February and March in Zembla (the two last of the four "white-nosed months," as we call them) used to be pretty rough, too, but even a peasant's room there presented a solid of uniform warmth--not a reticulation of deadly drafts. It is true that, as usually happens to newcomers, I was told I had chosen the worst winter in years--and this at the latitude of Palermo. On one of my first mornings there, as I was preparing to leave for college in the powerful red car I had just acquired, I noticed that Mr. and Mrs. Shade, neither of whom I had yet met socially (I was to learn later that they assumed I wished to be left alone), were having trouble with their old Packard in the slippery driveway where it emitted whines of agony but could not extricate one tortured rear wheel out of a concave inferno of ice. John Shade busied himself clumsily with a bucket from which, with the gestures of a sower, he distributed handful of brown sand over the blue glaze. He wore snowboots, his vicuna collar was up, his abundant gray hair looked berimed in the sun. I knew he had been ill a few months before, and thinking to offer my neighbors a ride to the campus in my powerful machine, I hurried out toward them. A lane curving around the slight eminence on which my rented castle stood separated it from my neighbors' driveway, and I was about to cross that lane when I lost my footing and sat down on the surprisingly hard snow. My fall acted as a chemical reagent on the Shades' sedan, which forthwith budged and almost ran over me as it swung into the lane with John at the wheel strenuously grimacing and Sybil fiercely talking to him. I am not sure either saw me.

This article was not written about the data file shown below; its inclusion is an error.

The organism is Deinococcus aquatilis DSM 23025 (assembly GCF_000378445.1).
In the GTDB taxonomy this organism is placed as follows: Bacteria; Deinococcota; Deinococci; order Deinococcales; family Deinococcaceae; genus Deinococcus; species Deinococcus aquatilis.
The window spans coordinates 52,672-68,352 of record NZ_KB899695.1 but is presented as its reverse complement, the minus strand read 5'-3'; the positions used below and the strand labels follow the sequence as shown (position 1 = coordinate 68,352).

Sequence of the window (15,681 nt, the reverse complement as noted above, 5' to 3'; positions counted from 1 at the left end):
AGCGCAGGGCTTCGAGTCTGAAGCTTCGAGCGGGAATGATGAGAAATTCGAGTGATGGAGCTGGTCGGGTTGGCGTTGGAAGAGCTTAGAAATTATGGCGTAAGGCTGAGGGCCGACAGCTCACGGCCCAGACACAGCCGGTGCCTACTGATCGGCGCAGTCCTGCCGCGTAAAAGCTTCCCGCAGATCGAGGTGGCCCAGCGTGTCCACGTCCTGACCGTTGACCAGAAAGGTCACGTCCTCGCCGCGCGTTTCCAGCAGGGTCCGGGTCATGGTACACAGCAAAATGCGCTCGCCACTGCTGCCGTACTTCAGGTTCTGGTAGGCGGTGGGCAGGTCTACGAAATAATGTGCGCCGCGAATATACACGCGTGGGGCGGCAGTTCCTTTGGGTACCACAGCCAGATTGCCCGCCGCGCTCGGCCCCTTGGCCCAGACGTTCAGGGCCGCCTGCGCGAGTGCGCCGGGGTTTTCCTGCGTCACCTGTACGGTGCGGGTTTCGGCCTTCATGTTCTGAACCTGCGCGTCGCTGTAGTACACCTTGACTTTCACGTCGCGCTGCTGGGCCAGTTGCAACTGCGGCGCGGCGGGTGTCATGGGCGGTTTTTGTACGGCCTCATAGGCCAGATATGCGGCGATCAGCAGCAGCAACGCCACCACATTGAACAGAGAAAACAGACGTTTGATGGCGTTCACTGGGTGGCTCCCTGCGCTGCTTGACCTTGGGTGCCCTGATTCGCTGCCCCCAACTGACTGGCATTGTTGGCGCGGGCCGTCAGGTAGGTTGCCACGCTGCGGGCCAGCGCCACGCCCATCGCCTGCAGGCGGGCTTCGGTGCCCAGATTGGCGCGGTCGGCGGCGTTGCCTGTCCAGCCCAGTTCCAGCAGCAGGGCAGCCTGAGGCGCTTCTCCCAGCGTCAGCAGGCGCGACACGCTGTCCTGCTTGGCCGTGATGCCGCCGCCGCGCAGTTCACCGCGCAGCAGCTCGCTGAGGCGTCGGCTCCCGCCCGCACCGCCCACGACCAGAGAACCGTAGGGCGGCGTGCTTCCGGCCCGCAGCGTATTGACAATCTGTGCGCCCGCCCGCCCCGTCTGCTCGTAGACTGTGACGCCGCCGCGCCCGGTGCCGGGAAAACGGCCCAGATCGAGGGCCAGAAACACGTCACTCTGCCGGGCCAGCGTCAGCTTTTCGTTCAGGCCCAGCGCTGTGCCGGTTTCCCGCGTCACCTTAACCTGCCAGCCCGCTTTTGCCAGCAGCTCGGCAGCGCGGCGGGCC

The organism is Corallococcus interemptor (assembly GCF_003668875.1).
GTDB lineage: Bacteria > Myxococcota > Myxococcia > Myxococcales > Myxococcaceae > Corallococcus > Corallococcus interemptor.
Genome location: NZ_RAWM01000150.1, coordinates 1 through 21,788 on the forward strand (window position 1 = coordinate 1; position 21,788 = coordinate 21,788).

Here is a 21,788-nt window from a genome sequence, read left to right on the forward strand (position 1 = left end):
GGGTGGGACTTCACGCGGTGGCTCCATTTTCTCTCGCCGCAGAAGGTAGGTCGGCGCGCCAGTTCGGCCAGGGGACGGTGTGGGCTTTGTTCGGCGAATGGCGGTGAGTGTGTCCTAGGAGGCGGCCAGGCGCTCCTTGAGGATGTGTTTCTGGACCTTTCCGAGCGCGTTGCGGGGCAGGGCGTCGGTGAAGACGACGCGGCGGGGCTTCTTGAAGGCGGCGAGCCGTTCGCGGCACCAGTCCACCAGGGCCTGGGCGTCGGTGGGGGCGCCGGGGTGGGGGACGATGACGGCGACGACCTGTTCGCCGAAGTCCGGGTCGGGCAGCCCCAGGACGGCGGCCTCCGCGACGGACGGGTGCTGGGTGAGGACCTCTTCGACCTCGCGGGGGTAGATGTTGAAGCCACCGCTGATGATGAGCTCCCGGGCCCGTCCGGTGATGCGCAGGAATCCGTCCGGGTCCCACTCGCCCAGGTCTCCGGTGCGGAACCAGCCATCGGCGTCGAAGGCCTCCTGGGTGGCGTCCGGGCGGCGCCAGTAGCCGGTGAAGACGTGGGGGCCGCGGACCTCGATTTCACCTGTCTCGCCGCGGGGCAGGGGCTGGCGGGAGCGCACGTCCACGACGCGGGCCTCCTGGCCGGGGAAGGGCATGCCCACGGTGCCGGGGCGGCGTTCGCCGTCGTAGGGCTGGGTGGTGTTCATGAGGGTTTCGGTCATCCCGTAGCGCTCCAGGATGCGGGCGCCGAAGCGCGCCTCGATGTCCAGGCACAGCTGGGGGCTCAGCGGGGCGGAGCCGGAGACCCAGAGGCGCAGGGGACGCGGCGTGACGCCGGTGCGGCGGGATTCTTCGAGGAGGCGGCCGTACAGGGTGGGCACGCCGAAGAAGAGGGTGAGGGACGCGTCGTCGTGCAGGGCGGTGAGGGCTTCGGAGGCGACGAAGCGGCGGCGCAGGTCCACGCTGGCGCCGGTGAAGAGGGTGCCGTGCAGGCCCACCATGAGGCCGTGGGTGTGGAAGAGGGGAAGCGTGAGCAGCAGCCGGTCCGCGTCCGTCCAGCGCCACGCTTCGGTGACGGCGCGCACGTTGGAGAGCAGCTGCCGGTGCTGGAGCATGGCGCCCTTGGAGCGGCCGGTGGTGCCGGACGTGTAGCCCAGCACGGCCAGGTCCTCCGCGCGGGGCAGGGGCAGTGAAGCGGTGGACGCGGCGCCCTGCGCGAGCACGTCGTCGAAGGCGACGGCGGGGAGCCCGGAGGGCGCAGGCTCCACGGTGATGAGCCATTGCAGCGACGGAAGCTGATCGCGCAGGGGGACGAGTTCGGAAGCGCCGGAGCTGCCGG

A few days later, however, namely on Monday, February 16, I was introduced to the old poet at lunch time in the faculty club. "At last presented credentials," as noted, a little ironically, in my agenda. I was invited to join him and four or five other eminent professors at his usual table, under an enlarged photograph of Wordsmith College as it was, stunned and shabby, on a remarkably gloomy summer day in 1903. His laconic suggestions that I "try the pork" amused me. I am a strict vegetarian, and I like to cook my own meals. Consuming something that had been handled by a fellow creature was, I explained to the rubicund convives, as repulsive to me as eating any creature, and that would include--lowering my voice--the pulpous pony-tailed girl student who served us and licked her pencil. Moreover, I had already finished the fruit brought with me in my briefcase, so I would content myself, I said, with a bottle of good college ale. My free and simple demeanor set everybody at ease. The usual questions were fired at me about eggnogs and milkshakes being or not being acceptable to one of my persuasion. Shade said that with him it was the other way around: he must make a definite effort to partake of a vegetable. Beginning a salad, was to him like stepping into sea water on a chilly day, and he had always to brace himself in order to attack the fortress of an apple. I was not yet used to the rather fatiguing jesting and teasing that goes on among American intellectuals of the inbreeding academic type and so abstained from telling John Shade in front of all those grinning old males how much I admired his work lest a serious discussion of literature degenerate into mere facetiation. Instead I asked him about one of my newly acquired students who also attended his course, a moody, delicate, rather wonderful boy; but with a resolute shake of his hoary forelock the old poet answered that he had ceased long ago to memorize faces and names of students and that the only person in his poetry class whom he could visualize was an extramural lady on crutches. "Come, come," said Professor Hurley, "do you mean, John, you really don't have a mental or visceral picture of that stunning blonde in the black leotard who haunts Lit. 202?" Shade, all his wrinkles beaming, benignly tapped Hurley on the wrist to make him stop. Another tormentor inquired if it was true that I had installed two ping-pong tables in my basement. I asked, was it a crime? No, he said, but why two? "Is that a crime?" I countered, and they all laughed.